Construction will begin next month on a 260-foot residential tower on land next to MacArthur BART, the final phase of a project that's transforming the station’s eight-acre parking lot into a mixed-use development.
Aaron Fenton, a senior project manager with developer Boston Properties, told Hoodline that construction work will last about two years.
Boston Properties primarily focuses on office space with 164 office properties, but also owns five residential properties.
The MacArthur Station Residences will have 402 apartment units (45 of which will be permanently affordable) and 13,000 square feet of retail space.
The building’s 24-story height required special zoning approval by the City Council. When the body took up the matter last year, many expressed opposition to its height and density, while supporters said it would create construction jobs and serve as a model for similar developments.
While some residents were in favor of adding as much new housing as possible, others were concerned that it was too tall for the neighborhood, which is zoned for a maximum height of 90 feet. Others wanted a larger proportion of affordable units than the 11 percent in the final design.
BART Board President Rebecca Saltzman tweeted about the project today, saying she was “thrilled that construction is starting.”
The entire MacArthur development will have a total of 877 units of housing once complete, including the 402 in the tower, another 385 units in the MacArthur Commons building, already under construction, and 90 affordable units in the Mural building, which was completed in 2016.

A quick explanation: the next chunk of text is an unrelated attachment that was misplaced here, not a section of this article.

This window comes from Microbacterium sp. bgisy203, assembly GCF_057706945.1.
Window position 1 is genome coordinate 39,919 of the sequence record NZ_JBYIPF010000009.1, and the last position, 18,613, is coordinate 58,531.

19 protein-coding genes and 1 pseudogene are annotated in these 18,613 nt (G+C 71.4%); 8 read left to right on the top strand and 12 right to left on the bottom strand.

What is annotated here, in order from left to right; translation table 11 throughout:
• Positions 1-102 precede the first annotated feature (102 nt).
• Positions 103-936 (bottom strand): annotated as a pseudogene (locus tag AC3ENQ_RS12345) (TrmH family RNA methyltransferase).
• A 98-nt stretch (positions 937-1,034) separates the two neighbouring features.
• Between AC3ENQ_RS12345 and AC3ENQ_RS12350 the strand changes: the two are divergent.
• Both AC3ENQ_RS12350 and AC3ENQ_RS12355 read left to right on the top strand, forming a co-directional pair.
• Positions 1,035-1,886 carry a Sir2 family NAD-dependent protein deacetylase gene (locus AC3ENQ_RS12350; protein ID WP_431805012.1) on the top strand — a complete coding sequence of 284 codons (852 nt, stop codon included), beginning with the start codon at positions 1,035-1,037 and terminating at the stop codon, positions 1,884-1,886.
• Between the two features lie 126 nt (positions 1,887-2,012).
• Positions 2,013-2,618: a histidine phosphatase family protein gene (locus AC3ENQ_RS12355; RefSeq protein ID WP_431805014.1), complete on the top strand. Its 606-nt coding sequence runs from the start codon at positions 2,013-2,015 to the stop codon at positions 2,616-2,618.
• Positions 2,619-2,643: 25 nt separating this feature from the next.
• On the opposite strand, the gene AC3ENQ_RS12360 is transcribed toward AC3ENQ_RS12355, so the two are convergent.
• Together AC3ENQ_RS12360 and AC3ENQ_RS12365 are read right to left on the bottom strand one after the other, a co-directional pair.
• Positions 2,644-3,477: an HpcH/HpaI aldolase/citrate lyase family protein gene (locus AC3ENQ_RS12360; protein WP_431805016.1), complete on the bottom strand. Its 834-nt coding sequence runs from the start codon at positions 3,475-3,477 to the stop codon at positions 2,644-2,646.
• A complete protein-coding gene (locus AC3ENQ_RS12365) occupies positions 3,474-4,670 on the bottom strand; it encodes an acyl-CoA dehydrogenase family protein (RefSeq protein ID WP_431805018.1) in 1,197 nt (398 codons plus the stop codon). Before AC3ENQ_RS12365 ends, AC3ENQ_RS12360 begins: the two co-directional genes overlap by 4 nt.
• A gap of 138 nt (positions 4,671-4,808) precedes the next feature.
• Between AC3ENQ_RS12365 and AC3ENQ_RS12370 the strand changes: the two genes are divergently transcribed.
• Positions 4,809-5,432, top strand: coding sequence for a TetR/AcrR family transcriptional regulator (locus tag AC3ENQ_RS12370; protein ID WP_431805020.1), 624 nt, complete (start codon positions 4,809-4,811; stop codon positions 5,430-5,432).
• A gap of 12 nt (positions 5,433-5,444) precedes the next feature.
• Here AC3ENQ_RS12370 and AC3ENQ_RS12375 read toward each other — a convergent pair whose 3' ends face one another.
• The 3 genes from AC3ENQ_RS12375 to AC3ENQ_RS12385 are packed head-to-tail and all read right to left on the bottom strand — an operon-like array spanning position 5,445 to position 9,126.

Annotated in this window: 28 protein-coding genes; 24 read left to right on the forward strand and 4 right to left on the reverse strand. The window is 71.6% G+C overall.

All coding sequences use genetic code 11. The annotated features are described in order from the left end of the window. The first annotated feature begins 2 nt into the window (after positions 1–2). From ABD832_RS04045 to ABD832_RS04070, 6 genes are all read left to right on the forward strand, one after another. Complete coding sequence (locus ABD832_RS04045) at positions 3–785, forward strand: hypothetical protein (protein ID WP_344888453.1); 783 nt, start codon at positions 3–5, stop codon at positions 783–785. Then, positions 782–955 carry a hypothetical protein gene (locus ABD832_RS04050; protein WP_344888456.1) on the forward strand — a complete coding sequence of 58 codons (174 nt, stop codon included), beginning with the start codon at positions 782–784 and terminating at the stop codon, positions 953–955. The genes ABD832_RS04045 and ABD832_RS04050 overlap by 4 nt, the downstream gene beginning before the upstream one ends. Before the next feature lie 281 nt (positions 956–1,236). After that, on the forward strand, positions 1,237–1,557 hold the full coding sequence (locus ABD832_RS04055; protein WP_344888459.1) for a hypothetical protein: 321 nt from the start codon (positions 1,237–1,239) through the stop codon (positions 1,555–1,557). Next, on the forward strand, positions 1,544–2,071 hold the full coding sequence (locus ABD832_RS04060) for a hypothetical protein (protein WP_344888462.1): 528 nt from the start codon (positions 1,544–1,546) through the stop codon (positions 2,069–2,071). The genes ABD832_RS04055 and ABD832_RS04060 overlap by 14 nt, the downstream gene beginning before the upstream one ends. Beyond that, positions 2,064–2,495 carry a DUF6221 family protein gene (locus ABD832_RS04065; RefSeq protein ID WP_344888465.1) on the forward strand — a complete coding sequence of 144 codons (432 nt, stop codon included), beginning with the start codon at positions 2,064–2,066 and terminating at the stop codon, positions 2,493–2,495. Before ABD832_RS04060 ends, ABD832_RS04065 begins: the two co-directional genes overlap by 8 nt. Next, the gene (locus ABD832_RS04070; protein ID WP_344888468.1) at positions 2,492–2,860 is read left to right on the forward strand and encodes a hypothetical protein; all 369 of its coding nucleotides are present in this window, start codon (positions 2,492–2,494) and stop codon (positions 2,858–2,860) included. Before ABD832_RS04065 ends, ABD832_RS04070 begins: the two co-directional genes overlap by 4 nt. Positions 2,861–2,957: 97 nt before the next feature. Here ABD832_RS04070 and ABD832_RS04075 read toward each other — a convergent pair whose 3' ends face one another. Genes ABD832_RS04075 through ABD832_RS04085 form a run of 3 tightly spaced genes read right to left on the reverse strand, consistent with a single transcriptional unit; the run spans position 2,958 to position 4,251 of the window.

As part of its transit-oriented development strategy, BART intends to build on all stations that have developable land, replacing surface parking lots that were built in the agency’s early days. The agency is also in the early stages of developing the West Oakland BART station with a Chinese government-backed developer proposing a large office complex and about 180 units of housing.
BART’s policy requires 20 percent affordable housing at its station developments, though the MacArthur station falls a bit short of that with about 17 percent. That’s because initial plans didn't account for the height of the Boston Properties project, which added much more market rate units to the overall project.
The agency has a goal of making 35 percent of the units across all its station developments affordable, which is accomplished through having some projects that are 100 percent below market rate, such as a development under construction at the Oakland Coliseum station.
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